Last week, when it came to my attention that no lawsuits were being filed to stop the Tuscarora roundup ( I just can’t call it a gather) grassroots activism took a stand.  Through networking, regular people were able to bring a lawsuit to stop the Tuscarora roundup and to make an argument that our First Amendment Rights are being violated by barring the public from witnessing and documenting what the government was doing to the horses on our public lands.  The argument that really got me fired up was the one that the BLM would be rounding up during foaling season.

Many newborn horses and pregnant and nursing mares would be stampeded along with the others. Babies and young horses who could not keep up would be left to die in the desert as the helicopters stampeded their mothers onward to capture pens.
All the horses would be driven over razor sharp volcanic rock.

As if what is being done to all our wild horses isn’t bad enough, this was too much to bear.

In record time we hired our own attorney to bring the suit with Laura Leigh, as a plaintiff with standing. Within 24 hours the papers were filed.

Read more at blog.homehorsehound.com


NV Woman Files Suit to Stop Mustang Roundup 7/9/10

PDFMedia Contacts: cloud_foundation_logo_cmyk

Makendra Silverman
Tel: 719-351-8187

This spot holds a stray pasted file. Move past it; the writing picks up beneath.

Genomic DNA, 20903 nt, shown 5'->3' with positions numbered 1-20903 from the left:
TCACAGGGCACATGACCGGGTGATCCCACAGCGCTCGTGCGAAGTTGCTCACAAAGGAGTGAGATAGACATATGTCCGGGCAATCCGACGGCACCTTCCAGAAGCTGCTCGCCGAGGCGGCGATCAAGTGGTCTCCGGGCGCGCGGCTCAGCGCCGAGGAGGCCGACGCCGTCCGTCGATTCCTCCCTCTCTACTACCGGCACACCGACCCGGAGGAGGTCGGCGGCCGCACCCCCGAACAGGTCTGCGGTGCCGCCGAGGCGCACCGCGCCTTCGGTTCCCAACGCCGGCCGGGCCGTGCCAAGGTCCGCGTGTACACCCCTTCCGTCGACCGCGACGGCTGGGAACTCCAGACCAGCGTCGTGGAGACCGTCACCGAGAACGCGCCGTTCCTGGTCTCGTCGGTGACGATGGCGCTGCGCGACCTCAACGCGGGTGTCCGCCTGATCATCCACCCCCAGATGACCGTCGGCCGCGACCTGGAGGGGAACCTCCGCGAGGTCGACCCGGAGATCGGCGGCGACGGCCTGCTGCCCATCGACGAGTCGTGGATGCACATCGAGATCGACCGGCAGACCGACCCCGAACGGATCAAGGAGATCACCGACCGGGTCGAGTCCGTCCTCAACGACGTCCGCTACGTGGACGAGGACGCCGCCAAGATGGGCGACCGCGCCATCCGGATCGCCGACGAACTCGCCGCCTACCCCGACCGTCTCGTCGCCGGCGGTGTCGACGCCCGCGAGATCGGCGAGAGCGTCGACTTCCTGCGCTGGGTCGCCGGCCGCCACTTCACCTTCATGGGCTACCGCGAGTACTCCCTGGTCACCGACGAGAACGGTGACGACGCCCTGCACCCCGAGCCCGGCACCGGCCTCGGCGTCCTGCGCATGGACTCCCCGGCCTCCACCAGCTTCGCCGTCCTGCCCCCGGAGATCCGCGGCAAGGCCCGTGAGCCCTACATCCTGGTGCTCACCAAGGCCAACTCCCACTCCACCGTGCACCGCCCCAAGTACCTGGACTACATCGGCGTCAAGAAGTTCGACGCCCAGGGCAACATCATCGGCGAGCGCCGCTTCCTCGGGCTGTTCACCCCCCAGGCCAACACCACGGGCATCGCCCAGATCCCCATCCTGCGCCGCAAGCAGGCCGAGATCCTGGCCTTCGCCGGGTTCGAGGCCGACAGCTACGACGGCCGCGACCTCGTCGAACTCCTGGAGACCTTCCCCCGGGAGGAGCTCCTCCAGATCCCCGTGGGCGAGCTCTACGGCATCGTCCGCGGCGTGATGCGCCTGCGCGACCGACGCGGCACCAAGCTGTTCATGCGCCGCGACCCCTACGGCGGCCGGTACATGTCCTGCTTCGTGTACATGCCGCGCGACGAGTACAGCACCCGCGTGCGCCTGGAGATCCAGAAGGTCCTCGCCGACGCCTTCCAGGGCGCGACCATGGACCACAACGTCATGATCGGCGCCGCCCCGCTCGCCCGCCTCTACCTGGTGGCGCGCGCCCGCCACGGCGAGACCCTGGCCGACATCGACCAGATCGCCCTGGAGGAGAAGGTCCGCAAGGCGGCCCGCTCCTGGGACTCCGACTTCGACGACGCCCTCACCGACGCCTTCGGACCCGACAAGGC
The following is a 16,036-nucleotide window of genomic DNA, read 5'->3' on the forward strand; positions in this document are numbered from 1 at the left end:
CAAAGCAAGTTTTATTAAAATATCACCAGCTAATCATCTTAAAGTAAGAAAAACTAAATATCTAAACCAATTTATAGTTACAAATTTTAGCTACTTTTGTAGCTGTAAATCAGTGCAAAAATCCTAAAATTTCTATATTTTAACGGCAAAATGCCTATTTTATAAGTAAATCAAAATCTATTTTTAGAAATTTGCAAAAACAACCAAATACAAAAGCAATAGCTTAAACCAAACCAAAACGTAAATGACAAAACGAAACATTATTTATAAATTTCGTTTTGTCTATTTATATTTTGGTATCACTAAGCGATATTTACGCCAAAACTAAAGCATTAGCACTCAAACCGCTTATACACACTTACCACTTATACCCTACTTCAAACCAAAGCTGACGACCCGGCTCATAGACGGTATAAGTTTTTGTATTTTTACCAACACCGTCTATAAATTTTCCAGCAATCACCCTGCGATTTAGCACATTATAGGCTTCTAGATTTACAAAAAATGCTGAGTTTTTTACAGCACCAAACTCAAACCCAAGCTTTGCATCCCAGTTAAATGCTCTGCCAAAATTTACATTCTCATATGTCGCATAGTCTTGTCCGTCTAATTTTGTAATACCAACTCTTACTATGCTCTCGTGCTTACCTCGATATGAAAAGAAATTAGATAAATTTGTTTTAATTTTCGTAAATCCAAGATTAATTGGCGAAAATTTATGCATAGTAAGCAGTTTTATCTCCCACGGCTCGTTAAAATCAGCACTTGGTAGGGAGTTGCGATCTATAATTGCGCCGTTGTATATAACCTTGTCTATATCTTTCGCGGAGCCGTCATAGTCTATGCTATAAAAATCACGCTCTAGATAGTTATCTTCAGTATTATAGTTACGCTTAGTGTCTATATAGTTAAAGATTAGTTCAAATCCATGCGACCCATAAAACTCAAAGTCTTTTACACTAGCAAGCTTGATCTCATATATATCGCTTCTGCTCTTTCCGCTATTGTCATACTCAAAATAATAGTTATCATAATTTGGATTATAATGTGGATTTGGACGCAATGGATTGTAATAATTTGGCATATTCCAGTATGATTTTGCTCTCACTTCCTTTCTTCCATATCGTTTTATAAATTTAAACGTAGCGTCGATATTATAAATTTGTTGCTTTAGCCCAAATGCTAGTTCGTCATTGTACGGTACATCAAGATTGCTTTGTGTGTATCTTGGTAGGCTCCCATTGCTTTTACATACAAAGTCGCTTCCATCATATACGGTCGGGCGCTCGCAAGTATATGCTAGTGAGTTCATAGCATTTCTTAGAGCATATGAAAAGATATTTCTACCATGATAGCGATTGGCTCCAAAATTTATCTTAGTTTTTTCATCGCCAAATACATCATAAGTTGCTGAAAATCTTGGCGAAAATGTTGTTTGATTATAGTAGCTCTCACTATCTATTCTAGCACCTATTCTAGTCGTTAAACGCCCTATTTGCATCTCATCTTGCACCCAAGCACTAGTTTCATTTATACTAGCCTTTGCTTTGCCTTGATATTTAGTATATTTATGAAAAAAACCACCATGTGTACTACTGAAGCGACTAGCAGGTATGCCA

Anne Novak
Tel: 415-531-8454

For Immediate Release:
Mustang Advocate Finds BLM Violates Own Rules, Files Lawsuit

Hundreds of young wild horse foals risk death in imminent Nevada roundup

Reno NV (July 9, 2010)—One woman from Herd-Watch, a program of The Cloud Foundation, studied the newly published Bureau of Land Management (BLM) Wild Horse and Burro handbook and caught BLM in the act of violating their own protocol for the Tuscarora (Owyhee Complex) roundup. The handbook states roundups are prohibited until six weeks after foaling season which ends on June 30th. Therefore the earliest date to start the roundup is August 11th. Laura Leigh, Project Manager of Herd Watch filed a lawsuit today in US District Court in Nevada to stop the roundup.

"I found their error right in the BLM's management handbook," explains Leigh adding, "The BLM disregards their own rules when it comes to ‘managing’ wild horse population.”